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Sen. TammyDuckworth takes Trump to task over his trans military ban.

The Purple Heart recipient isn't messing around.

Sen. TammyDuckworth takes Trump to task over his trans military ban.

Sen. Tammy Duckworth (D-Illinois) knows a thing or two about the military.

In 2004, while enrolled with the Illinois Army National Guard's Reserve Officers' Training Corps, Duckworth was called up and deployed to Iraq. She participated in a number of combat missions as the pilot of a Blackhawk helicopter before being shot down by a rocket-propelled grenade. As a result, she lost both legs and partial use of her right arm.

After recovering, she put her focus into Veterans Affairs activism, eventually landing the title of assistant secretary for public and intergovernmental affairs in the U.S. Department of Veterans Affairs. In 2012, she ran for Congress and won. In 2016, she ran for Senate and won.


This photo from 2010 shows Duckworth when she was assistant secretary for Public and Intergovernmental Affairs at the Department of Veterans Affairs. Photo by Brendan Hoffman/Getty Images.

When Donald Trump, a man who received five draft deferments during the Vietnam War, attacked transgender service members, Duckworth responded as only she could: from experience.

With reports circulating that the trans military ban, first announced via tweet in July, is making its way through official channels and inching closer to becoming reality, Duckworth shared a blistering note on Facebook about unit cohesion, trust, and national security.

When I was bleeding to death in my Black Hawk helicopter after I was shot down, I didn’t care if the American troops...

Posted by Senator Tammy Duckworth on Thursday, August 24, 2017

"When I was bleeding to death in my Black Hawk helicopter after I was shot down, I didn’t care if the American troops risking their lives to help save me were gay, straight, transgender, black, white or brown," she wrote. "All that mattered was they didn't leave me behind."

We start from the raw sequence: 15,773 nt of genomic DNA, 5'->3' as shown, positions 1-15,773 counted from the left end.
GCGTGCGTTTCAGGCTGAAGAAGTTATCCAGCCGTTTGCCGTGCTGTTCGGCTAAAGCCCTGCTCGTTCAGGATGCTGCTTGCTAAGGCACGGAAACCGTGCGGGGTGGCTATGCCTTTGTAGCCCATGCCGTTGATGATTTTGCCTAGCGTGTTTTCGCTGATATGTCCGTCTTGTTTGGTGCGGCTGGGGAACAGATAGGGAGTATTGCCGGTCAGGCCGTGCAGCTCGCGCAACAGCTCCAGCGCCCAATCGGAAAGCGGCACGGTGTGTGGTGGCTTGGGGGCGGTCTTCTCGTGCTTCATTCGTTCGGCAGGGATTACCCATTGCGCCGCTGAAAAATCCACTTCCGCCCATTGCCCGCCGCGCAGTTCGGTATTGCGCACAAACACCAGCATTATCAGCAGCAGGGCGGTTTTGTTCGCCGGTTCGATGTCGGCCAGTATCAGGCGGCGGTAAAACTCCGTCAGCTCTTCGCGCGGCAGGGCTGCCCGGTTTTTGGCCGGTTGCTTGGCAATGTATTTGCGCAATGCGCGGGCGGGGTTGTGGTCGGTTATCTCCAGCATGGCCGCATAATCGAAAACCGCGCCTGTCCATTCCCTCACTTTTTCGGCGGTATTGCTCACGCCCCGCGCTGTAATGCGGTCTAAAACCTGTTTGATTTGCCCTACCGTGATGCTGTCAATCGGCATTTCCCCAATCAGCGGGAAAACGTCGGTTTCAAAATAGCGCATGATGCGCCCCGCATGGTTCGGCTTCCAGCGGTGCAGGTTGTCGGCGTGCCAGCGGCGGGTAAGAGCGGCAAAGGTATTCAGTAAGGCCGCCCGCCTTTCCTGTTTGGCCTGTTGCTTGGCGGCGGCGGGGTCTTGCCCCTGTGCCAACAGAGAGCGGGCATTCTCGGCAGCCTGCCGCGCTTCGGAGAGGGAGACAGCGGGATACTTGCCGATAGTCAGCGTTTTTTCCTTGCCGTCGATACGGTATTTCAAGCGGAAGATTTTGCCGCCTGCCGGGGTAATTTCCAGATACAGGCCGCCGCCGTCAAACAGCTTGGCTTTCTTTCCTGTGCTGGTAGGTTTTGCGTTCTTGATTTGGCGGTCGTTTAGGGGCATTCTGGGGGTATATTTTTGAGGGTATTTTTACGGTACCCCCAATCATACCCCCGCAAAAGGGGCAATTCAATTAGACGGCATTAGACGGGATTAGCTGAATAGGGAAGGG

"If you are willing to risk your life for our country and you can do the job, you should be able to serve — no matter your gender identity or sexual orientation. Anything else is not just discriminatory, it is disruptive to our military and it is counterproductive to our national security."

Perhaps a war hero like Duckworth can get through to Trump.

So far it hasn't been enough for him that the Department of Defense commissioned a 112-page report on the effects of allowing trans people in the military, finding that there weren't any financial or medical reasons to ban them.

Maybe there's hope that the voices of actual trans people who have served in the military might sway the president's mind or that he can be convinced by his own words, which extolled the virtues of the military's "shared sense of purpose" that transcended our differences, adding, "All service members are brother and sisters."

Duckworth speaks at the 2016 Democratic National Convention. Photo by Saul Loeb/AFP/Getty Images.

If all that fails, however, Duckworth is prepared to push for legislation that takes this decision out of his hands.

"If the President enacts this ban, which would harm our military readiness, the Democratic and Republican Members of Congress who oppose this discrimination must enact legislation that prevents it from taking effect," she says at the close of her statement."